Jail for pirated goods trader 'upheld'
Riyadh, February 28, 2012
Saudi Arabia’s Board of Grievances (BOG) has upheld the recommendation of the Ministry of Information to mete out a jail sentence against a trader of pirated goods, a statement said.
The conviction is a precedent for merchants to strictly comply with KSA’s piracy laws, while serving as a deterrent to would-be violators, said the Arabian Anti Piracy Alliance (AAA).
In delivering its judgement, the BOG has also quashed doubts about the enforcement of piracy laws in Saudi Arabia, which has recorded the highest piracy rate in the GCC at 60 per cent, it said.
The Piracy Law Fear Factor (PLFF) survey commissioned by AAA and participated by intellectual property rights holders from the Business Software Alliance (BSA), electronic games industry, Pay TVs and movie industry, revealed that up to 89 per cent of respondents believe that owners of businesses engaged in piracy will not get imprisoned in Saudi Arabia. Nonetheless, 67 per cent of respondents believe that imprisonment will help solve the problem of piracy in the country, the statement said.
Scott Butler, AAA chief executive officer, said: “The adjudication of this case is a very important victory for anti-piracy advocates as it is the first-ever court judgement in KSA resulting in imprisonment. The judgement is a strong deterrent to prevent such criminal activities from proliferating in the country, knowing that the Saudi judiciary is prepared to apply the full extent of the law in trying cases related to piracy.
"Pirate activities have already resulted in huge losses for the Saudi economy, with studies indicating that reduction of piracy rates could have potentially yielded up to $1 billion in GDP in the past two years. This clearly represents a huge incentive for the Saudi Government to step up its efforts to break up pirate syndicates. For our part, the AAA along with our strategic partners is certainly eager to provide all necessary support to ensure that anti-piracy laws are strictly enforced in the country,” he said.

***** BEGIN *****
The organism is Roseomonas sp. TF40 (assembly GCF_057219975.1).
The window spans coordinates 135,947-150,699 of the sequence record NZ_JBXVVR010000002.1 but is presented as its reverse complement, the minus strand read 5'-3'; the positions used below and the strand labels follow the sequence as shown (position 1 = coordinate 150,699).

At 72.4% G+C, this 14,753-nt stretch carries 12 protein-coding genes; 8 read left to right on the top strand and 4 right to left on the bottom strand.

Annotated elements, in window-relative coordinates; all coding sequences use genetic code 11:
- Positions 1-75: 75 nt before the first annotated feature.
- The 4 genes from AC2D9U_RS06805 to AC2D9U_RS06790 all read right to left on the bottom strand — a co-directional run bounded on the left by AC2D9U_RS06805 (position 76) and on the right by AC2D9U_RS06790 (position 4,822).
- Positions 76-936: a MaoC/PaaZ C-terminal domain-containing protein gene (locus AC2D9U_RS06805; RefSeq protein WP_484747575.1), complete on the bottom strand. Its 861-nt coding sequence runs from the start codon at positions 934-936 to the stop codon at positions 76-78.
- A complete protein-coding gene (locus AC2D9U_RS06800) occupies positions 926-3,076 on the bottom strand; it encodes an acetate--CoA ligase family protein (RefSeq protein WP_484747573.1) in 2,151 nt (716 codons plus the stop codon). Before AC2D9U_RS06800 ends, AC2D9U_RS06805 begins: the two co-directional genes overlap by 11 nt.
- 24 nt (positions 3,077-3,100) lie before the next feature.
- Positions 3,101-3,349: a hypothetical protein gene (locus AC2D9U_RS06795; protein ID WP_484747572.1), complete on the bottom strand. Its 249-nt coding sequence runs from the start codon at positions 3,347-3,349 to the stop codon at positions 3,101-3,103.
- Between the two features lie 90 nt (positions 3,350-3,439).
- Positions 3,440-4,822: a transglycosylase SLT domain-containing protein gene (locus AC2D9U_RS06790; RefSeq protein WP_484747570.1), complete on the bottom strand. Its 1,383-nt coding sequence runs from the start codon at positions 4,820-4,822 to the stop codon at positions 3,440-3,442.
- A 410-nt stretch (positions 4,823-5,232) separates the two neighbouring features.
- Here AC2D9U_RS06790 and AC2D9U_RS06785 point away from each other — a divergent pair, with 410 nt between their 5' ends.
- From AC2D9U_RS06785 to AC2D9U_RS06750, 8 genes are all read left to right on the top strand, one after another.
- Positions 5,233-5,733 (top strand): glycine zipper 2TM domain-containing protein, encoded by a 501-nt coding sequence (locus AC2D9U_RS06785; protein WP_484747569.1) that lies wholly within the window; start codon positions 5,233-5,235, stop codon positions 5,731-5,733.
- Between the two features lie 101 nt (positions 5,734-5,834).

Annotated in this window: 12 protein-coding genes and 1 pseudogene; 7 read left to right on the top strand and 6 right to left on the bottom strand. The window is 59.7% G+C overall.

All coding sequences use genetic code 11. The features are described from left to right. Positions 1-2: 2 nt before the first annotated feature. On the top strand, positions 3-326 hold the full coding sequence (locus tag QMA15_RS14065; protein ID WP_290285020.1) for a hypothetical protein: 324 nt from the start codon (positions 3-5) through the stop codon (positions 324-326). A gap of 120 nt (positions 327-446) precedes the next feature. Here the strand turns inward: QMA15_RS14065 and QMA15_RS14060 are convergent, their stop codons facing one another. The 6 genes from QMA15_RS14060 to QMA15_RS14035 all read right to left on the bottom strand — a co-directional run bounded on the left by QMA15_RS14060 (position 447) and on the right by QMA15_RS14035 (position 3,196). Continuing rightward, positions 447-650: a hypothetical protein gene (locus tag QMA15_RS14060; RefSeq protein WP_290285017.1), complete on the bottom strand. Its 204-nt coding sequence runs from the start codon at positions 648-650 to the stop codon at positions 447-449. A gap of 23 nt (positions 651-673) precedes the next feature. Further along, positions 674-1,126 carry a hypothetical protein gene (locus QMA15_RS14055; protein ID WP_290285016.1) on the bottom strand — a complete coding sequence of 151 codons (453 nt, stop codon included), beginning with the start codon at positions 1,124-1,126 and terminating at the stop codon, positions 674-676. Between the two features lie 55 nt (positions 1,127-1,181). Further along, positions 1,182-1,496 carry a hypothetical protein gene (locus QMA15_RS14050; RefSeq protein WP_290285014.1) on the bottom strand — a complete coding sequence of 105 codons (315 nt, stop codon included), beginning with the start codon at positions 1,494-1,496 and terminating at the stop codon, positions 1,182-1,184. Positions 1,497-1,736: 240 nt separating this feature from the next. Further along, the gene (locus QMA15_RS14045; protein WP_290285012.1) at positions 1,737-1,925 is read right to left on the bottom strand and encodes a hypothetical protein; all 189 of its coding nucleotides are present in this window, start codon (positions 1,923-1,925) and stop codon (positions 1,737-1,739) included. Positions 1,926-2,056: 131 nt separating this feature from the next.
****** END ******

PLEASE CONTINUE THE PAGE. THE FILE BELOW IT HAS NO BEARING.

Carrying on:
In the landmark piracy case, the convicted pirate’s retail outlet and warehouse had been raided a total of seven times since 2006, resulting in the seizure of over 100,000 counterfeit products and several reproduction equipment. Each of the first six offences resulted in escalating fines by the Violation Review Committee. Following the seventh raid in 2010, the Minister of Information recommended to the highest judiciary authority, the Board of Grievances, a judgement of imprisonment, which the BOG finally upheld in its recent decision, the statement said. - TradeArabia News Service